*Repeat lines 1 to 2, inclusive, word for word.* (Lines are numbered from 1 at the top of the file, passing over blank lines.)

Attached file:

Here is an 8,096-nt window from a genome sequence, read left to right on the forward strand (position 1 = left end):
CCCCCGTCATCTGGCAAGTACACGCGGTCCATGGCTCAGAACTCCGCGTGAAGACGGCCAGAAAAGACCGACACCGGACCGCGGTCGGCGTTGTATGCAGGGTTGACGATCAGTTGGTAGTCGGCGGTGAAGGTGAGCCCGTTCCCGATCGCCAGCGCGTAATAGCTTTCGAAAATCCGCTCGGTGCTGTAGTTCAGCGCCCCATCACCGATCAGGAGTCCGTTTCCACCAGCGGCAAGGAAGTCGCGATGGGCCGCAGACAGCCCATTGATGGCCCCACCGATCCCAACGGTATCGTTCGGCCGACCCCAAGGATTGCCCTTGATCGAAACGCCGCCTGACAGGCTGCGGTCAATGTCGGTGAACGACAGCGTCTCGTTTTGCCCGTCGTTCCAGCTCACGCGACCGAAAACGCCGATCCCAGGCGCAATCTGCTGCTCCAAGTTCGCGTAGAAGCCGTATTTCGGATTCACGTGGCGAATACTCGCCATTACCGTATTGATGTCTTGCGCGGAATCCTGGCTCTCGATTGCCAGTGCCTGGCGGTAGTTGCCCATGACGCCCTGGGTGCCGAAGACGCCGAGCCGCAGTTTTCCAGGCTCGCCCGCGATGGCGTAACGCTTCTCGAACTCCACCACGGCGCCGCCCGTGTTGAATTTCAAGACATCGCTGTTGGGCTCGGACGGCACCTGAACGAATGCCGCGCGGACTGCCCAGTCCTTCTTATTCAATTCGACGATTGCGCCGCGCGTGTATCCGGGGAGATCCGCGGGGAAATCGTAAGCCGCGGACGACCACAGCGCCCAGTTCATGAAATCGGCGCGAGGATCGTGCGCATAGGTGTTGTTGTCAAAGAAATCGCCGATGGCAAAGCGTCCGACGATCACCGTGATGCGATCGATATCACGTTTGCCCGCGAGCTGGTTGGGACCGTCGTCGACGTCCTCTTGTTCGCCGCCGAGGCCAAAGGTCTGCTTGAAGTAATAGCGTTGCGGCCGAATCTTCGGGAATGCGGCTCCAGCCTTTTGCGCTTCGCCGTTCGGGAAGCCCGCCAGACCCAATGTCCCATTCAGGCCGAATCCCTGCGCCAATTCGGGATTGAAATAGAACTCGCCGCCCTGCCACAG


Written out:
Here is an 8,096-nt window from a genome sequence, read left to right on the forward strand (position 1 = left end):
CCCCCGTCATCTGGCAAGTACACGCGGTCCATGGCTCAGAACTCCGCGTGAAGACGGCCAGAAAAGACCGACACCGGACCGCGGTCGGCGTTGTATGCAGGGTTGACGATCAGTTGGTAGTCGGCGGTGAAGGTGAGCCCGTTCCCGATCGCCAGCGCGTAATAGCTTTCGAAAATCCGCTCGGTGCTGTAGTTCAGCGCCCCATCACCGATCAGGAGTCCGTTTCCACCAGCGGCAAGGAAGTCGCGATGGGCCGCAGACAGCCCATTGATGGCCCCACCGATCCCAACGGTATCGTTCGGCCGACCCCAAGGATTGCCCTTGATCGAAACGCCGCCTGACAGGCTGCGGTCAATGTCGGTGAACGACAGCGTCTCGTTTTGCCCGTCGTTCCAGCTCACGCGACCGAAAACGCCGATCCCAGGCGCAATCTGCTGCTCCAAGTTCGCGTAGAAGCCGTATTTCGGATTCACGTGGCGAATACTCGCCATTACCGTATTGATGTCTTGCGCGGAATCCTGGCTCTCGATTGCCAGTGCCTGGCGGTAGTTGCCCATGACGCCCTGGGTGCCGAAGACGCCGAGCCGCAGTTTTCCAGGCTCGCCCGCGATGGCGTAACGCTTCTCGAACTCCACCACGGCGCCGCCCGTGTTGAATTTCAAGACATCGCTGTTGGGCTCGGACGGCACCTGAACGAATGCCGCGCGGACTGCCCAGTCCTTCTTATTCAATTCGACGATTGCGCCGCGCGTGTATCCGGGGAGATCCGCGGGGAAATCGTAAGCCGCGGACGACCACAGCGCCCAGTTCATGAAATCGGCGCGAGGATCGTGCGCATAGGTGTTGTTGTCAAAGAAATCGCCGATGGCAAAGCGTCCGACGATCACCGTGATGCGATCGATATCACGTTTGCCCGCGAGCTGGTTGGGACCGTCGTCGACGTCCTCTTGTTCGCCGCCGAGGCCAAAGGTCTGCTTGAAGTAATAGCGTTGCGGCCGAATCTTCGGGAATGCGGCTCCAGCCTTTTGCGCTTCGCCGTTCGGGAAGCCCGCCAGACCCAATGTCCCATTCAGGCCGAATCCCTGCGCCAATTCGGGATTGAAATAGAACTCGCCGCCCTGCCACAG